A Perspective on Today’s ABA from Dr. Hanley

Originally posted on June 4, 2020.

This is today’s ABA when starting therapy with an autistic person, especially one who routinely engages in problem behavior. 

Today’s ABA (applied behavior analysis) is about continually learning about the predilections of the autistic person being served so that preferred learning contexts can be developed en route to developing skills that can be appreciated by the autistic person as well as others. What follows is a guide for those implementing today’s ABA but written for those who are curious about what today’s ABA involves.

Learn by listening.

Ask the autistic person and/or ask people who know and love the autistic person about what he/she/they loves and hates. Be sure to review the love, aversion, and indifference towards activities, objects, furniture, contexts, and especially social interactions. Ask that person about the autistic person’s voice. How do they routinely communicate? And, especially, what are they communicating with their problem behavior? In other words, today’s ABA starts with asking questions, listening, and learning about the autistic person by people who know and love the autistic person.

Learn by creating joy. 

From that conversation, put together a context in which the autistic person will be happy, relaxed, and engaged, one in which they will feel safe and in control. Enrich this space with all of the objects and activities that they love. Don’t be stingy with the stuff–more is better. Be sure to include all the things that they have lost in the past because they could not handle their removal or because they engaged with them in unique, stigmatizing, or disruptive ways.

Do not restrict in any way their freedom to do or move. Keep the door open. Follow their lead, physically and conversationally. Let the autistic person bring other materials to this context, remove materials from this context, reposition objects and people in this context, and essentially redesign it with either their actions or words.

Be sure to create clear signals of your submission (i.e., remove all signals of dominance—hovering too close or standing above them). During this time, avoid all acts of redirection, prompting, teaching, questioning, and language expansion. Be 100% available to the autistic person but do not add your “two-cents” to the situation unless asked. Reserve even praise unless the autistic person initiates by sharing what they are doing or just did with you and you are authentically impressed. Do not supervise the experience; share in it without taking it over in any way.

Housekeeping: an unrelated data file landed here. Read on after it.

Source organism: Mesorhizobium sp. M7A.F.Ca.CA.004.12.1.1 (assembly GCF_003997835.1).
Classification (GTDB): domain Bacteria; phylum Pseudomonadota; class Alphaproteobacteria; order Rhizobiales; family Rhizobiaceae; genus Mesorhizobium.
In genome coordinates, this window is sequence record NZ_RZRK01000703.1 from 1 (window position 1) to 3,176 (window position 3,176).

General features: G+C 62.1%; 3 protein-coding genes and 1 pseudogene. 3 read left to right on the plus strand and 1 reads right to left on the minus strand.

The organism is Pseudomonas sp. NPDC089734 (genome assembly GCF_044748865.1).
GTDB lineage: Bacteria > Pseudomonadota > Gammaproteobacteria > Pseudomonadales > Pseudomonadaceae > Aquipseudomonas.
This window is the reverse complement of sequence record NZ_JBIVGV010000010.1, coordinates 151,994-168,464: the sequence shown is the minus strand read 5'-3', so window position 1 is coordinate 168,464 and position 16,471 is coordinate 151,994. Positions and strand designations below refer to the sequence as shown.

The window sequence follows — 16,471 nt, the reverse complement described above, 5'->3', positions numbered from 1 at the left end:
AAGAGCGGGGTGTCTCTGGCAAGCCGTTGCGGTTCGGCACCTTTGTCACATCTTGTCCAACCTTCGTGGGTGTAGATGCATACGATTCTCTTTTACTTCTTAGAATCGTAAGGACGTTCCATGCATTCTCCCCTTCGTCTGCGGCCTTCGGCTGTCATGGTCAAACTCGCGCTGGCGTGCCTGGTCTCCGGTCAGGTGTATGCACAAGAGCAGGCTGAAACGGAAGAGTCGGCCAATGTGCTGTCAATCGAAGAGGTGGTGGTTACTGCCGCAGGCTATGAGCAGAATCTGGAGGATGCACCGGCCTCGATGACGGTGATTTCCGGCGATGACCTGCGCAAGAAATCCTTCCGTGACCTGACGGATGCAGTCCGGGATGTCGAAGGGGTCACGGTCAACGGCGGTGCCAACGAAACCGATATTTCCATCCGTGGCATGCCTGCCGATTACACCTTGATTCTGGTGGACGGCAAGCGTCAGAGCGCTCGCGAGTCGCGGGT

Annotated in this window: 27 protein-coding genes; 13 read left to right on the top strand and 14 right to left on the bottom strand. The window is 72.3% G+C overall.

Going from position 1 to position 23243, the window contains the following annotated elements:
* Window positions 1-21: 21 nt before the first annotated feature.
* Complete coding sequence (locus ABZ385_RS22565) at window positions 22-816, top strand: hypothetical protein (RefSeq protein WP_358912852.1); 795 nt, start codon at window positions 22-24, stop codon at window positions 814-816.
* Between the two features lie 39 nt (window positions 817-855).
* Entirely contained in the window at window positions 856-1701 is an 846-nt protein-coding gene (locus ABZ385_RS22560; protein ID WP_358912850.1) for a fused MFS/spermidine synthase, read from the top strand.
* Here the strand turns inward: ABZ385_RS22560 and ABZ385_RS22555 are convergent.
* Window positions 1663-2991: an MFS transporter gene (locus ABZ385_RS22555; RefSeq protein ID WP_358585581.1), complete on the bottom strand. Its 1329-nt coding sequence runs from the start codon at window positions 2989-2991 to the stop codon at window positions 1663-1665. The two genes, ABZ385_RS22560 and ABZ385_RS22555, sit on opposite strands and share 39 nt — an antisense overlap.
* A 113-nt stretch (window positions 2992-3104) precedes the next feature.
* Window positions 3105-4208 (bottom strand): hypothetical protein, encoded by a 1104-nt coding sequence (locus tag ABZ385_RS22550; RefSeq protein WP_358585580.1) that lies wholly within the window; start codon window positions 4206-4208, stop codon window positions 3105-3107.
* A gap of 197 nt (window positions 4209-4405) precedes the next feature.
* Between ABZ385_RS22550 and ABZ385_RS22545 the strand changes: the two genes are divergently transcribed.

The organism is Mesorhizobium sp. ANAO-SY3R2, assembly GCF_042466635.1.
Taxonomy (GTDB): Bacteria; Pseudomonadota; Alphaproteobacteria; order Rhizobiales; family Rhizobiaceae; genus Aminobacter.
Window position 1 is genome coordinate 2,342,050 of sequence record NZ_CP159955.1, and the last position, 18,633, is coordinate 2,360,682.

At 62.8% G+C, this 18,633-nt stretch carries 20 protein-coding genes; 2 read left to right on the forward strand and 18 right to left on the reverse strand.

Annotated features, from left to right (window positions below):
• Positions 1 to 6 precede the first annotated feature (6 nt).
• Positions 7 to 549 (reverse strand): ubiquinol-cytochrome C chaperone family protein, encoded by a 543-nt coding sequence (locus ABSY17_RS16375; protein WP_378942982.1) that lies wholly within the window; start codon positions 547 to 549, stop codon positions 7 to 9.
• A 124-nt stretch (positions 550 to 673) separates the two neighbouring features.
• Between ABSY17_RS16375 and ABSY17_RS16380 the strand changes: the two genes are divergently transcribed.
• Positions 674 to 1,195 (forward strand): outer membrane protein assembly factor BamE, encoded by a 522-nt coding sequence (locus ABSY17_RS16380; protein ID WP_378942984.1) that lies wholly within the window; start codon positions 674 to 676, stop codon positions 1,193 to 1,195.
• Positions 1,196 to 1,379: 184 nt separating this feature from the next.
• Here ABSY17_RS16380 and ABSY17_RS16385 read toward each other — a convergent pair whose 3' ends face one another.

Respond to all attempts to communicate–this will happen the sooner you stop trying to lead the situation. Help them, for instance, not when they struggle, but when they indicate they would like assistance. Be earnest in your attempts to help even when you are not sure how to do so. Do not let any behavior towards you be ignored; react to their behavior in normal ways, just do not attempt inspire the next interaction—let them lead.

Continue revising the context and your manner of interaction until the autistic person does not want to be anywhere but there. Let them “vote with their feet.” Besides being dignifying and avoiding regrettable physical management, allowing them to leave the space provides good information. Leaving means something important is missing or something aversive is present. Keep working on building and refining the context until the autistic person is happy, relaxed, and engaged for an extended period. Recognize that happy, relaxed, and engaged looks very different for different autistic persons, which is why it is essential that someone who knows and loves the autistic person is present at this and the next step of the process.

In sum, teach the autistic person that you know them, you see them, you hear them, and you are there for them. This is the first and crucial step in today’s ABA.

Learn by empowering.